First Page Critique: The Meaning of Life

Happy Monday! Today’s first page critique is for a novel entitled 00 Miles in My Shoes: The Meaning of Life – which is certainly an intriguing title! My comments follow and, as always, I look forward to everyone’s feedback on this first page.

00 Miles in My Shoes: The Meaning of Life

Journal of Michaela Isabel Abel

July 6, Monday – 1970 –  Sunrise –

The clouds blaze red above the mountains. Chickadees and bluebirds sing.  The freshest air in the world! Good morning to me!

Last night Wally tied me to the bloodwood again.  The flash kept flashing, and when he stopped taking pictures, I feared what he would demand next.

Wally keeps a book of positions in his nightstand drawer. He showed me a picture of a girl getting a spanking. He says I have to do what he wants to keep him happy or I’ll go to hell. He says since I am his wife, I belong to him.

After he finished taking pictures of me, he pushed the bloodwood under the bed and set the alarm clock to six for me to get up and make his breakfast. I lay beside him wearing only the garter belt and black stockings he made me wear.

My punishment went on long after Wally was done – bad memories hurtled through my mind.   I stared at the light fixture hanging from the middle of the ceiling, shiny points in the dark. I prayed for my memories to die —  my whole mind speaking to God. My heart pounded so loud I was afraid the sound would wake Wally.

But he snored and made clicking sounds in his throat. I imagined the bloodwood flying back to Brazil like a magic carpet. I imagined the girl in Wally’s book standing up and swinging her arm back and slapping the man spanking her with all her might. I counted past a thousand, wanting sleep, but then God spoke to me – like a flash of light in my mind:  GO.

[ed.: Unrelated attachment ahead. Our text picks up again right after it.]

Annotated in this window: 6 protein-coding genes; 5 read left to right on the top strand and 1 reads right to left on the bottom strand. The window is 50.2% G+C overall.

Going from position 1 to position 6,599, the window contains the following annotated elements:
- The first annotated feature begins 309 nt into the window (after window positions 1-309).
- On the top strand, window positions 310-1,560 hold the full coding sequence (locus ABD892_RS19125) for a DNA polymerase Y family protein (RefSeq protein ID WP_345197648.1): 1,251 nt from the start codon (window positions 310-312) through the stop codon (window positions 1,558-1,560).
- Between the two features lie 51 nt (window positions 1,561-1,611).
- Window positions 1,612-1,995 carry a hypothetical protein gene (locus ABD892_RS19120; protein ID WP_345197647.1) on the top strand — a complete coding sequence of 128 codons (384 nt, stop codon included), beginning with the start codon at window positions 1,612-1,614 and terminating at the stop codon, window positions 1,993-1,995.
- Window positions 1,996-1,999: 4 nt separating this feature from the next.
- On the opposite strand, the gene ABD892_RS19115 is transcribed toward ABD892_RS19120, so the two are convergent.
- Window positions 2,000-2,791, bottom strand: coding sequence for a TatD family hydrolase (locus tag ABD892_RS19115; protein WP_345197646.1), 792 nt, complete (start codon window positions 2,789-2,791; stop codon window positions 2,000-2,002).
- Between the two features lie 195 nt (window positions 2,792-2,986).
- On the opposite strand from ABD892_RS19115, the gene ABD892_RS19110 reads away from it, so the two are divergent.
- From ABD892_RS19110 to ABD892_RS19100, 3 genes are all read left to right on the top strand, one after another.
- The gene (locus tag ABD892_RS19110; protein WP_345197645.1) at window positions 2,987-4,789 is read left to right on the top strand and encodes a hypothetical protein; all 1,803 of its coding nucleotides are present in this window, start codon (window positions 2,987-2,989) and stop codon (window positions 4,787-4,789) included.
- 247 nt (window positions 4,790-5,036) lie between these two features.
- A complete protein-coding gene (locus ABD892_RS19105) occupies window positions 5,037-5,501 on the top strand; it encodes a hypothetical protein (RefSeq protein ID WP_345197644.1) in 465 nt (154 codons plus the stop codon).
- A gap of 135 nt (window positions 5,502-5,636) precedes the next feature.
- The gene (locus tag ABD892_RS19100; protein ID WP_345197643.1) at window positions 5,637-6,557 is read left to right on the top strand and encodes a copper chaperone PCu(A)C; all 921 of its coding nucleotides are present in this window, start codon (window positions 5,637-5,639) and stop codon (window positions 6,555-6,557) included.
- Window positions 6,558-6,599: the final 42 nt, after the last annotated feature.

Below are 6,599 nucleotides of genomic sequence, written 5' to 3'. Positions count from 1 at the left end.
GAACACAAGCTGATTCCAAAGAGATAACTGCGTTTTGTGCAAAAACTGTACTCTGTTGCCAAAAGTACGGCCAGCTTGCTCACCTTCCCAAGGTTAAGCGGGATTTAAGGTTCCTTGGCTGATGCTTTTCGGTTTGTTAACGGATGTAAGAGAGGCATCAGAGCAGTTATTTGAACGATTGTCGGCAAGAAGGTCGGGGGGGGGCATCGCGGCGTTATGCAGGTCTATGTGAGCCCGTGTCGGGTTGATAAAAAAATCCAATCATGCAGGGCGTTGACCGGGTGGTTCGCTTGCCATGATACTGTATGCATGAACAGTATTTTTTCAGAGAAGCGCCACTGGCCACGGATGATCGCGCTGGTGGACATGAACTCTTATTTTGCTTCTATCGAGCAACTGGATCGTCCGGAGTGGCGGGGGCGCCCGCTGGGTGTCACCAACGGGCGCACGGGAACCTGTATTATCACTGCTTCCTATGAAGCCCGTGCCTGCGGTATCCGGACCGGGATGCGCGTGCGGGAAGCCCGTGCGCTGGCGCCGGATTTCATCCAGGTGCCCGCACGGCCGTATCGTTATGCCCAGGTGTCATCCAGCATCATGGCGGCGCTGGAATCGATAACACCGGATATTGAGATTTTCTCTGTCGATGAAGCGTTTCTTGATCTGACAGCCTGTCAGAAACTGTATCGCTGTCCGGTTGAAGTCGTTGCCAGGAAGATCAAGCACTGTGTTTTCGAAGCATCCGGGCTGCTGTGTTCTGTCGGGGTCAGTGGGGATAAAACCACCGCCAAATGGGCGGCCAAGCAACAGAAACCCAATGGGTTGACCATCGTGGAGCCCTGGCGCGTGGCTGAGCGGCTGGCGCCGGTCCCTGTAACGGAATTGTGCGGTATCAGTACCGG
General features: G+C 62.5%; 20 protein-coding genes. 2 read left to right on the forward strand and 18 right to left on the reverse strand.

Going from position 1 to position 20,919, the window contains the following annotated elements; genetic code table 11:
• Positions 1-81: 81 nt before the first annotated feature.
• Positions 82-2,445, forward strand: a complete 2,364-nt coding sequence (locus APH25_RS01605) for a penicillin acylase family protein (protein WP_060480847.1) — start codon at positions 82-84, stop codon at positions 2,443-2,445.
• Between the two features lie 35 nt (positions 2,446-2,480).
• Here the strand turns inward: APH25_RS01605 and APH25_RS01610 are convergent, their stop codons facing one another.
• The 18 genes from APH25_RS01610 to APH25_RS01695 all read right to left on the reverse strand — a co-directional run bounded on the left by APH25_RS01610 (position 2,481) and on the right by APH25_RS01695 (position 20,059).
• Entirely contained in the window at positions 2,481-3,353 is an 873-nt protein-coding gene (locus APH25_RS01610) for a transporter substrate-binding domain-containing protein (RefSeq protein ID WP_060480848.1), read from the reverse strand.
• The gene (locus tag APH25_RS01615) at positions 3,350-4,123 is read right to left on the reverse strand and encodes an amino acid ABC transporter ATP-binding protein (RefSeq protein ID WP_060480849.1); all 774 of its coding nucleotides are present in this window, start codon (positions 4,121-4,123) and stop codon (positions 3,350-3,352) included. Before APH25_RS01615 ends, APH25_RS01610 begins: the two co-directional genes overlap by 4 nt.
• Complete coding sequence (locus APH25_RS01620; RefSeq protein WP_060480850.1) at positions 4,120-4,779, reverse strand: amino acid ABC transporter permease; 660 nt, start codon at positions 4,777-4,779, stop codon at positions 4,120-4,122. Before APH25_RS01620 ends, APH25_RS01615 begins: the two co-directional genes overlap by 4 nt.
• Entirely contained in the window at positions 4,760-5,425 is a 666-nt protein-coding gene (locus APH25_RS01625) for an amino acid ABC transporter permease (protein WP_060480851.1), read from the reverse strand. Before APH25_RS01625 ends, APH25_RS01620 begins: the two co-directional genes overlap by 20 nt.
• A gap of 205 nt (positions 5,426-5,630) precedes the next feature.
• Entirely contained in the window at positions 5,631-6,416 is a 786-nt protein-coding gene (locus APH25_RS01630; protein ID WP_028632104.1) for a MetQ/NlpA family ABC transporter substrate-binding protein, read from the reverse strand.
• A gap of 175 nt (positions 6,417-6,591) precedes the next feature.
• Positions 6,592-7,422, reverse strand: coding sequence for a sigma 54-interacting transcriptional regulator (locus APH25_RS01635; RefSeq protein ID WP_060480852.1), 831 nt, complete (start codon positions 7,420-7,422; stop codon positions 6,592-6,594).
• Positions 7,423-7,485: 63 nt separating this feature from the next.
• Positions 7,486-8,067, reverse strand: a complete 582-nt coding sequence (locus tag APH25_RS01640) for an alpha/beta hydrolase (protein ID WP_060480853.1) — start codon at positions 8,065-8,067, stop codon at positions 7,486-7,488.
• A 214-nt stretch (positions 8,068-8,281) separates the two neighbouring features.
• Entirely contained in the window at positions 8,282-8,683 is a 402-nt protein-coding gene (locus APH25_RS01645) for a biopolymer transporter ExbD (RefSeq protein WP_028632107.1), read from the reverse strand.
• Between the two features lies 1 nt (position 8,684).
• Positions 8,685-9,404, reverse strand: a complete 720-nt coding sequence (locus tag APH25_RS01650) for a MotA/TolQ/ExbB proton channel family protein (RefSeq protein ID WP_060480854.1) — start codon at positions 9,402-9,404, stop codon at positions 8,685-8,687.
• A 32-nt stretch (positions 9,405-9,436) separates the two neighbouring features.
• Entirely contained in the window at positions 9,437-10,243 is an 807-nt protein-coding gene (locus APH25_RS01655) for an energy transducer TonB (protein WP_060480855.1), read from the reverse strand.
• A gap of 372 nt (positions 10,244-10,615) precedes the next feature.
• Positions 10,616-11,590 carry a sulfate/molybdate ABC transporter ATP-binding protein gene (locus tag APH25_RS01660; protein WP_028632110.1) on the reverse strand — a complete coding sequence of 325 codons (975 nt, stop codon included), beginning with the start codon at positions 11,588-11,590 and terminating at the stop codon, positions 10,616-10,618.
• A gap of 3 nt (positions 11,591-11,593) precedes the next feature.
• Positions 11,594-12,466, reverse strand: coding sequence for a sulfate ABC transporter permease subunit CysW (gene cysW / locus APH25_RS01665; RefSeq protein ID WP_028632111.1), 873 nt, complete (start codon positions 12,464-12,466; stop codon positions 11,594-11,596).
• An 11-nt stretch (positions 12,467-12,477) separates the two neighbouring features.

General Comments

Overall this first page lays a good foundation for an effective and compelling start to what could be a gripping novel (assuming it centers around Michaela’s escape). I liked the way the reader is immediately caught off guard – from the chirpy first line to the darker entries that follow. Initially I wasn’t completely convinced by the journal entry device (see my specific comments on this) but I did think the use of the first person POV was effective at drawing the reader into Michaela’s world of abuse right from the start. That being said, I do have some specific feedback for our brave submitter that I think might make this first page even more compelling.

Specific Comments

Journal Device

I have two major concerns about the journal device in this first page. First I wasn’t entirely convinced that Michaela would write such a journal entry. The first line seems so cheerfully at odds with the rest of the journal it made me wonder who Michaela thought would read this – would she really be writing “The freshest air in the world! Good morning to me!” when she’s clearly being abused and terrified? My second concern was given what she was writing about Wally, would she really be able to keep a journal from him? He sounds way too controlling for that…and if that’s the case then she would hardly be confessing that God told her to leave him. My suggestion to our brave submitter is to consider using a first person stream of consciousness approach and maybe interspersing Michaela’s thoughts with direct action of what took place the night before. This approach could help introduce a heightened level of dramatic tension – especially if this first page is setting the stage for Michaela’s decision to run.